#include <vtkActor.h>
#include <vtkRenderWindow.h>
#include <vtkRenderer.h>
#include <vtkRenderWindowInteractor.h>
#include <vtkGL2PSExporter.h>
#include <iostream>

int main(int argc, char *argv[])
{
    vtkSmartPointer<vtkXMLUnstructuredGridReader> reader =
        vtkSmartPointer<vtkXMLUnstructuredGridReader>::New();
    reader->SetFileName(argv[1]);
    reader->Update();

    vtkSmartPointer<vtkDataSetMapper> mapper =
        vtkSmartPointer<vtkDataSetMapper>::New();
    mapper->SetInputConnection(reader->GetOutputPort());

    vtkSmartPointer<vtkActor> actor =
        vtkSmartPointer<vtkActor>::New();
    actor->SetMapper(mapper);

    vtkSmartPointer<vtkRenderer> renderer =
        vtkSmartPointer<vtkRenderer>::New();

    vtkSmartPointer<vtkRenderWindow> window =
        vtkSmartPointer<vtkRenderWindow>::New();
    window->AddRenderer(renderer);

    vtkSmartPointer<vtkRenderWindowInteractor> interactor =
        vtkSmartPointer<vtkRenderWindowInteractor>::New();
    interactor->SetRenderWindow(window);

    renderer->AddActor(actor);

    window->Render();
    interactor->Start();

    vtkSmartPointer<vtkGL2PSExporter> exporter =
        vtkSmartPointer<vtkGL2PSExporter>::New();
    exporter->SetInput(window);
    exporter->SetSortToBSP();
    exporter->CompressOff();
    exporter->SetFilePrefix("hello");
    exporter->Write();

    return EXIT_SUCCESS;
}
                        

Recommendation: HDF5

  • Good for structured, tabular data
  • Self-descriptive format
  • Organized like a mini filesystem
  • HDF5 documentation

Managing HDF5 data

  • Full-featured Python/C/C++/etc. interfaces
  • Can also use command-line tools, like h5dump
  • In addition to datasets, can store “attributes” that further describe the data (example: parameter values)

HDF5 and Python


import h5py as h5

# Open the file for reading
data = h5.File('mydata.h5', 'r')

# Access an attribute
print data.attrs['foo']

# Access a dataset -- it's a NumPy array!
print data['bar'][:]
                        

Visualization and Presentation Tools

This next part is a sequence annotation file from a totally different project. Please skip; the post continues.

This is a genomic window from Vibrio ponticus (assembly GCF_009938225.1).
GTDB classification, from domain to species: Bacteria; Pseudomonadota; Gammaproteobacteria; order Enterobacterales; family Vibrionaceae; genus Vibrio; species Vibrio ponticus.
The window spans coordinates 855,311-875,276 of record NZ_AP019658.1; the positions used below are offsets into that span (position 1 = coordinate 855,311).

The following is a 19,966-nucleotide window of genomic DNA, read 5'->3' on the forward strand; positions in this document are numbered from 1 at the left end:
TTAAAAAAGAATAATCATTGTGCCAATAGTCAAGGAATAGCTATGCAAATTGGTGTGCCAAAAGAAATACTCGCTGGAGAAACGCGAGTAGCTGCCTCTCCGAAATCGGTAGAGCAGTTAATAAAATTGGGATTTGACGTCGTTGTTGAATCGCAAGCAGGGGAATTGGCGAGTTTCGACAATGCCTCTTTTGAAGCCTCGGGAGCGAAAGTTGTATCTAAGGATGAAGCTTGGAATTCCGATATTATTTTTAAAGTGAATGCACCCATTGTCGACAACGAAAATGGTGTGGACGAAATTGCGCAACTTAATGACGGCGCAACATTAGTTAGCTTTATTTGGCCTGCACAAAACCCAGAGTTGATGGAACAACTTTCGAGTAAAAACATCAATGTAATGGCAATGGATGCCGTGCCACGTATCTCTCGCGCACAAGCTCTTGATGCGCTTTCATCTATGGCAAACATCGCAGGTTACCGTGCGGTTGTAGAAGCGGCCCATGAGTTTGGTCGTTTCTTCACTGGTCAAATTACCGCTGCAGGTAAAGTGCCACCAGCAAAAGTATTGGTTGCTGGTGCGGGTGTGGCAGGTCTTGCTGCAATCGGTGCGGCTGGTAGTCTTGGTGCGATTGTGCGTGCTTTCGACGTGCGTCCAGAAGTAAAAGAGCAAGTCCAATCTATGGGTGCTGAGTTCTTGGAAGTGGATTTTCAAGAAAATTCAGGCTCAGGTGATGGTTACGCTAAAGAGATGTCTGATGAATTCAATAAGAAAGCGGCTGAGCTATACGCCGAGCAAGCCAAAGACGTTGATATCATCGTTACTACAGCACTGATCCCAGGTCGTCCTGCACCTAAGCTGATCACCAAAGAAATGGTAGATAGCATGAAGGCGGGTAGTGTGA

Making animations

matplotlib is the obvious go-to, but sometimes...

  • You want to point-and-click
  • Python may not handle your data format (example: VTK)
  • You want to “explore” your dataset
  • You're in a hurry!

Recommendation: VisIt

  • Published by Lawrence Livermore National Laboratory and has a healthy user base
  • Nice GUI interface and tons of options
  • Optimized for terascale data but still works well at small scales
  • Downside: Can't output vector graphics
  • VisIt download

Example animation from VisIt

Interactivity

  • Even journals are now pushing HTML content over PDF
  • Good interactive plots can make your website awesome!

Recommendation: D3.js

  • Runs in a browser, can host on your CfA webspace
  • With a little creativity, make it beautiful!
  • Particularly good for “custom” visualization types, but can still handle more traditional plots
  • D3.js documentation

D3.js examples

Making presentations

  • PowerPoint and Keynote: Good for point-and-click, but support is an issue
  • Beamer: Can be beautiful, but use only as directed — has been known to cause insanity
  • Google Slides: Getting warmer! But still requires the use of Google's interface
  • So what's left?

Recommendation: reveal.js

  • Host your slides on your CfA webspace, no server-side code needed
  • Lots of features and beautiful templates
  • Can be accessed from any web browser — no more compatibility issues!
  • Seamless presenter notes and timer view, just like PowerPoint
  • reveal.js documentation and repo
  • For those who don't like HTML coding, there is a collaborative web editor, slides.com

Example reveal.js snippet


<div class="reveal">
    <div class="slides">
        <section>
            <h1>Scientific Coding: Tools You Might Not Know About</h1>
            <h2>Ellen M. Price</h2>
            <h3>Pizza Ponder, 14 August 2018</h3>
        </section>
    </div>
</div>
                        

Even More Tools

A growing list...

  • Numba for high-performance Python
  • HoloViews for interactive Python plotting
  • Dask for scalable, parallel Python